Our business expert Jim Salmon, vice president of Business Services, answers your questions on the latest industry news.

Apple Pay™, the new mobile payments service from Apple®, promises to change the face of retail forever. The service gives shoppers a convenient and safe way to make purchases by simply passing their iPhone® 6 over a sensor at the point of sale.

This sounds great for consumers. But what happens when you flip the script to the retailer’s perspective?

We asked Jim, our business expert, to give us the low down on what Apple Pay means for retail business owners.

“How does Apple Pay impact small retailers who are constantly adjusting to ensure a quality customer experience?”

Jim Salmon: That’s a great question, and a topic we haven’t seen very much in the news.

Americans embrace new technology quickly–58 percent of us own smartphones. It’s only a matter of time before this new form of mobile payments becomes the norm.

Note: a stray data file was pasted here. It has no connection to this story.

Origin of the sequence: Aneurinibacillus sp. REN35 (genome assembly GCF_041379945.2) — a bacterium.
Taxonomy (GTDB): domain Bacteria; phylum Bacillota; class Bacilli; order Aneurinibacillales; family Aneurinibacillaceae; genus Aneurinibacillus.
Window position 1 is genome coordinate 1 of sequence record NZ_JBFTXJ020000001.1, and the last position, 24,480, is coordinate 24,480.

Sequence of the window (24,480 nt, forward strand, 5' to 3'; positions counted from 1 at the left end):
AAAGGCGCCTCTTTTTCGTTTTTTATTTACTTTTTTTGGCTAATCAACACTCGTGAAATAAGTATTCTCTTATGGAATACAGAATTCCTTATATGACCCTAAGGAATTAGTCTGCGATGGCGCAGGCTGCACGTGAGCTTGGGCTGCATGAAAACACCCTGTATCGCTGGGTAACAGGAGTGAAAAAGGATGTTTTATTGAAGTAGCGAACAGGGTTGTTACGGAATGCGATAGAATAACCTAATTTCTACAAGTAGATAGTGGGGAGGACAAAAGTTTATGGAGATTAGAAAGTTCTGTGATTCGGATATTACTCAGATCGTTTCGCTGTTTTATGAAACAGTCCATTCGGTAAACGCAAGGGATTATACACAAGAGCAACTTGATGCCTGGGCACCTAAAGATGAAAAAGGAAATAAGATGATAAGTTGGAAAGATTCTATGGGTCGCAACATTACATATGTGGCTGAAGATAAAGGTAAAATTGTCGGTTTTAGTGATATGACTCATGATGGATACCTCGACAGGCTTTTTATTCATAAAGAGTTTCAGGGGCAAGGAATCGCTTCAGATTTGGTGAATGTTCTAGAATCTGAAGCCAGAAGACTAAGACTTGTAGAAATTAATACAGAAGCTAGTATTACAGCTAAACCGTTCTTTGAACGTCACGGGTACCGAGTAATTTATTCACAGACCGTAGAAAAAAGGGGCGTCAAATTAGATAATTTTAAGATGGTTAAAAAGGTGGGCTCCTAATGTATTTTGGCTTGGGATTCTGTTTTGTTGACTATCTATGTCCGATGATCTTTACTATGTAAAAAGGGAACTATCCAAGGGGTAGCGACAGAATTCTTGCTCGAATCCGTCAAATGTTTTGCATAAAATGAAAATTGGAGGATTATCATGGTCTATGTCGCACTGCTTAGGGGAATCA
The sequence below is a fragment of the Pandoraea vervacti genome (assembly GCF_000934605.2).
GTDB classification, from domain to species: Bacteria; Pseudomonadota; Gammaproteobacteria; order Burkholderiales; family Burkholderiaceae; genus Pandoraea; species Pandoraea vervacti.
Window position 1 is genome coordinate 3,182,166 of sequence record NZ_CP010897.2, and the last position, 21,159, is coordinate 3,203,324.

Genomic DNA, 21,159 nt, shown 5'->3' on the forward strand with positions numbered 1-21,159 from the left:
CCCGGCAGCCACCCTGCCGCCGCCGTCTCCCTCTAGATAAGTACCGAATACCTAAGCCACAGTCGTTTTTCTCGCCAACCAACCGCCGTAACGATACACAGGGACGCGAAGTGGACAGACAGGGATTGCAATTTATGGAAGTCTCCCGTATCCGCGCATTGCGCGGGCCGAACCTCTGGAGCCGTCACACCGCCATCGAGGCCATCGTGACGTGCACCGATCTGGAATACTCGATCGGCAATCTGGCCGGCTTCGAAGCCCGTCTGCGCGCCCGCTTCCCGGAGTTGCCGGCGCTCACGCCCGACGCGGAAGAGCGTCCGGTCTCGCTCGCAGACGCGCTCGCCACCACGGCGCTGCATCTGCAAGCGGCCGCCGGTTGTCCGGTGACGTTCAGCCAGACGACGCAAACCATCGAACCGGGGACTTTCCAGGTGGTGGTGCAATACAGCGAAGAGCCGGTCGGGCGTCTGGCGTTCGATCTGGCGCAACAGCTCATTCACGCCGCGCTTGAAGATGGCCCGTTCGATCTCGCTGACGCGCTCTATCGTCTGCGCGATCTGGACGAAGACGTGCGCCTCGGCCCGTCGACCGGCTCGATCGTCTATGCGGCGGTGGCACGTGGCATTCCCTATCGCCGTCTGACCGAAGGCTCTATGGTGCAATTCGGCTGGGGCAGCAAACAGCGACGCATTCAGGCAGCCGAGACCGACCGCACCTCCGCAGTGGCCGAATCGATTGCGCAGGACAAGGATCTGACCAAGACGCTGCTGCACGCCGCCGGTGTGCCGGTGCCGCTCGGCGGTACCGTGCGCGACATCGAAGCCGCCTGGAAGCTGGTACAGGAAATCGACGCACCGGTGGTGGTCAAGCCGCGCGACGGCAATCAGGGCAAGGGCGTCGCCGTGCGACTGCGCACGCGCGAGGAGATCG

In the meantime, small business owners should plan now for that inevitable investment. There is a window of time before mobile wallet becomes an expectation from consumers. Retailers should consider the impact on their business if they don’t equip their registers with the new technologies. The ability to accommodate Apple Pay, and/or the EMV chip and PIN cards could become a competitive edge. At some point, retailers will need to be capable of accepting all forms of payment.

Larger stores will adopt mobile payment options quicker than smaller ones. And that’s okay. Because the space is so new, small business owners can benefit from watching the larger companies, and learn which payment options become more widely used.

Here are a few tips for small business owners to prepare for these changes:

  1. Engage in an open dialogue with merchant card processors to see what they offer and the potential costs.
  2. Watch for new developments in mobile payments, particularly to see what the leaders in the payment processing industry are doing.
  3. Communicate with your customers and keep an eye on competitors. Get a gauge on what forms of payment each of them use and accept. Plan your timing based on these factors.

Apple, and iPhone are trademarks of Apple, Inc., registered in the U.S. and other countries.  Apple Pay is a trademark of Apple, Inc.